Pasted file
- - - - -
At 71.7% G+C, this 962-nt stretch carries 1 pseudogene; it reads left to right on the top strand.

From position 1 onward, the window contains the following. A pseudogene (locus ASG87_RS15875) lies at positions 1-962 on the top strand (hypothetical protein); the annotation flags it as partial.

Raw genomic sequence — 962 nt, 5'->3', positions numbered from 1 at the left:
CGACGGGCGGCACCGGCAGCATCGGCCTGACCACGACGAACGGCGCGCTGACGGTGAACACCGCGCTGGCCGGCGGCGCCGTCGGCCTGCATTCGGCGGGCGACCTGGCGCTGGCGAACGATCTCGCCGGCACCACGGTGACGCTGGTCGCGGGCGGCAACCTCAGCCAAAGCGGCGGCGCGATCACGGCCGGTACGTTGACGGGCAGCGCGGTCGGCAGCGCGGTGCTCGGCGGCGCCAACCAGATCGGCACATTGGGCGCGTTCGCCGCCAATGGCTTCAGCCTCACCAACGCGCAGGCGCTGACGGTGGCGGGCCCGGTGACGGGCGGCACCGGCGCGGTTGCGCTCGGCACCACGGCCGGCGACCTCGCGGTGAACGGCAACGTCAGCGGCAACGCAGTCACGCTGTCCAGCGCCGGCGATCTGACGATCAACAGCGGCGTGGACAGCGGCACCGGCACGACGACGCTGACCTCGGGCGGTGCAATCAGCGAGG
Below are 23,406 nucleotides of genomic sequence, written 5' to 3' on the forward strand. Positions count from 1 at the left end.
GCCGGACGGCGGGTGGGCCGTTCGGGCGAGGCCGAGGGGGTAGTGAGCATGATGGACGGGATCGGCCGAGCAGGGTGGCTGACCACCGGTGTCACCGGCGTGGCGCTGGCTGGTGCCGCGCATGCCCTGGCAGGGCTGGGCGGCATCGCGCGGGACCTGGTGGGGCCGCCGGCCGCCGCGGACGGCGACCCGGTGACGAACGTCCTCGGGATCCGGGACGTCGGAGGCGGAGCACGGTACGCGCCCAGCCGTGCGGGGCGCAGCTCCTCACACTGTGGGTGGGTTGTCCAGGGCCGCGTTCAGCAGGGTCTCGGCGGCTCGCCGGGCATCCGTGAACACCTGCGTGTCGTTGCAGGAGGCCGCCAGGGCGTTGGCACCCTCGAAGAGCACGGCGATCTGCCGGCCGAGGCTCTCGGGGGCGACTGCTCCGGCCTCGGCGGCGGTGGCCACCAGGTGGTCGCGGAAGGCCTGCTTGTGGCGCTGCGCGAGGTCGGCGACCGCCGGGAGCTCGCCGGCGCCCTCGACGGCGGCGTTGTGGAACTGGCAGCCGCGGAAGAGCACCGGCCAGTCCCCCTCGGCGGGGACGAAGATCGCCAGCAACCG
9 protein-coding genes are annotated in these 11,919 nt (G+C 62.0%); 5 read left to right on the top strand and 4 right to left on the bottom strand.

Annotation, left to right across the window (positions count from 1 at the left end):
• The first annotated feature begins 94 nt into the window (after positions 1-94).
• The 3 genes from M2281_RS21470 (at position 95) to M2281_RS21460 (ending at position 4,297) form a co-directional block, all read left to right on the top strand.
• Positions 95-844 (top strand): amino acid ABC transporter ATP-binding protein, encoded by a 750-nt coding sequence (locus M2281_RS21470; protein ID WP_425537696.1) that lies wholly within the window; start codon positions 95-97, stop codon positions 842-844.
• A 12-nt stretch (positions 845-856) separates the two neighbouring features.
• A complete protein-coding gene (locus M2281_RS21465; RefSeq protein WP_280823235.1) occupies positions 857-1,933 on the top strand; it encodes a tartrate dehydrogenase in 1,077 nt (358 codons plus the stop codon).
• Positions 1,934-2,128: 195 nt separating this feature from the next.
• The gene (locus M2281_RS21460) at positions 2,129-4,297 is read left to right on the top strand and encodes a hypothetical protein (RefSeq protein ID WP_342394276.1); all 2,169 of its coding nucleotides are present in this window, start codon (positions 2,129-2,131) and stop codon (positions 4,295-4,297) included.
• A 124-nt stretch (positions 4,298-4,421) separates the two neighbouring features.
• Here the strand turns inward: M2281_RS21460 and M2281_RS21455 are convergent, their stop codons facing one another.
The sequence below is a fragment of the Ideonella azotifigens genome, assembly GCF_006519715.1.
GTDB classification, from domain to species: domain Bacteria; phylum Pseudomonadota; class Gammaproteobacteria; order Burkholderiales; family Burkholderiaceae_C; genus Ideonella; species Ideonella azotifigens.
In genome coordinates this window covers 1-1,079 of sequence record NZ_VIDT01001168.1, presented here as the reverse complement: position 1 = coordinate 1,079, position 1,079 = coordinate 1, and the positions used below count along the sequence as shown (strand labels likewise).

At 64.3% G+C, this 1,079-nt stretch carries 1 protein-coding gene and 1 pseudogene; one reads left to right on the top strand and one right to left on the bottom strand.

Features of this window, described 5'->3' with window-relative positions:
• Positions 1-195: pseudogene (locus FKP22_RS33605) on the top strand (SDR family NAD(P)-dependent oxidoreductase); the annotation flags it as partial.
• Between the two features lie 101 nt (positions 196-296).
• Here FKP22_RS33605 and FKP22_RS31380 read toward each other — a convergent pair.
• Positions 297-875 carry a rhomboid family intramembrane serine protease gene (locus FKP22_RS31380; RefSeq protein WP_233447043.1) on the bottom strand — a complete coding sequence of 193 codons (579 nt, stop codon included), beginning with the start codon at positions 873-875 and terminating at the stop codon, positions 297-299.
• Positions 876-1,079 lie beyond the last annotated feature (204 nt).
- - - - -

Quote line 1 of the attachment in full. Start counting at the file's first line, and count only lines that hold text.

At 71.7% G+C, this 962-nt stretch carries 1 pseudogene; it reads left to right on the top strand.